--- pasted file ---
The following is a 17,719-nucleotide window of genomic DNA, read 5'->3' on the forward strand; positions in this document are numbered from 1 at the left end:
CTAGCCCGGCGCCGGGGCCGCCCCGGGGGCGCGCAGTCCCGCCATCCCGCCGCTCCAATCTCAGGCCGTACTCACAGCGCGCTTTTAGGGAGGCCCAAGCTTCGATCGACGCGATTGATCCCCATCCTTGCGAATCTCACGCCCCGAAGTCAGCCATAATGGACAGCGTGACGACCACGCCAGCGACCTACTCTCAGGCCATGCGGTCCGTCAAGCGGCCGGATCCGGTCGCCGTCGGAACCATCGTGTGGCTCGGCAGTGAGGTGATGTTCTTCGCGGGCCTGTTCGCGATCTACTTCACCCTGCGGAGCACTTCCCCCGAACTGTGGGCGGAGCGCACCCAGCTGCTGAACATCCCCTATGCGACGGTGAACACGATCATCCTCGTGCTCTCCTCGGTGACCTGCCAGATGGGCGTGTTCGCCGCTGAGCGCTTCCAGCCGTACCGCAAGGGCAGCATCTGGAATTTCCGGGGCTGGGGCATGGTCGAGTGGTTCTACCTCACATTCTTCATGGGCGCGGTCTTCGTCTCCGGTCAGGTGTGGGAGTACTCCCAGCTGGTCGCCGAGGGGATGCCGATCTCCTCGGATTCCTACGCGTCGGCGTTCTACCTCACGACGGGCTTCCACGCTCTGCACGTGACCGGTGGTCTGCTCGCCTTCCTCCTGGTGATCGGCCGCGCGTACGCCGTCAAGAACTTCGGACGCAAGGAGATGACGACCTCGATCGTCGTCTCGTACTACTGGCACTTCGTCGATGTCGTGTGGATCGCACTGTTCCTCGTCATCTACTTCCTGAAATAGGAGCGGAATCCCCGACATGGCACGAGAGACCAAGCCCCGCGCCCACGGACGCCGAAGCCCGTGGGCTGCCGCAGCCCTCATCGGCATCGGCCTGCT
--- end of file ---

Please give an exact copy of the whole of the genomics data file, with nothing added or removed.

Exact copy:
The following is a 17,719-nucleotide window of genomic DNA, read 5'->3' on the forward strand; positions in this document are numbered from 1 at the left end:
CTAGCCCGGCGCCGGGGCCGCCCCGGGGGCGCGCAGTCCCGCCATCCCGCCGCTCCAATCTCAGGCCGTACTCACAGCGCGCTTTTAGGGAGGCCCAAGCTTCGATCGACGCGATTGATCCCCATCCTTGCGAATCTCACGCCCCGAAGTCAGCCATAATGGACAGCGTGACGACCACGCCAGCGACCTACTCTCAGGCCATGCGGTCCGTCAAGCGGCCGGATCCGGTCGCCGTCGGAACCATCGTGTGGCTCGGCAGTGAGGTGATGTTCTTCGCGGGCCTGTTCGCGATCTACTTCACCCTGCGGAGCACTTCCCCCGAACTGTGGGCGGAGCGCACCCAGCTGCTGAACATCCCCTATGCGACGGTGAACACGATCATCCTCGTGCTCTCCTCGGTGACCTGCCAGATGGGCGTGTTCGCCGCTGAGCGCTTCCAGCCGTACCGCAAGGGCAGCATCTGGAATTTCCGGGGCTGGGGCATGGTCGAGTGGTTCTACCTCACATTCTTCATGGGCGCGGTCTTCGTCTCCGGTCAGGTGTGGGAGTACTCCCAGCTGGTCGCCGAGGGGATGCCGATCTCCTCGGATTCCTACGCGTCGGCGTTCTACCTCACGACGGGCTTCCACGCTCTGCACGTGACCGGTGGTCTGCTCGCCTTCCTCCTGGTGATCGGCCGCGCGTACGCCGTCAAGAACTTCGGACGCAAGGAGATGACGACCTCGATCGTCGTCTCGTACTACTGGCACTTCGTCGATGTCGTGTGGATCGCACTGTTCCTCGTCATCTACTTCCTGAAATAGGAGCGGAATCCCCGACATGGCACGAGAGACCAAGCCCCGCGCCCACGGACGCCGAAGCCCGTGGGCTGCCGCAGCCCTCATCGGCATCGGCCTGCT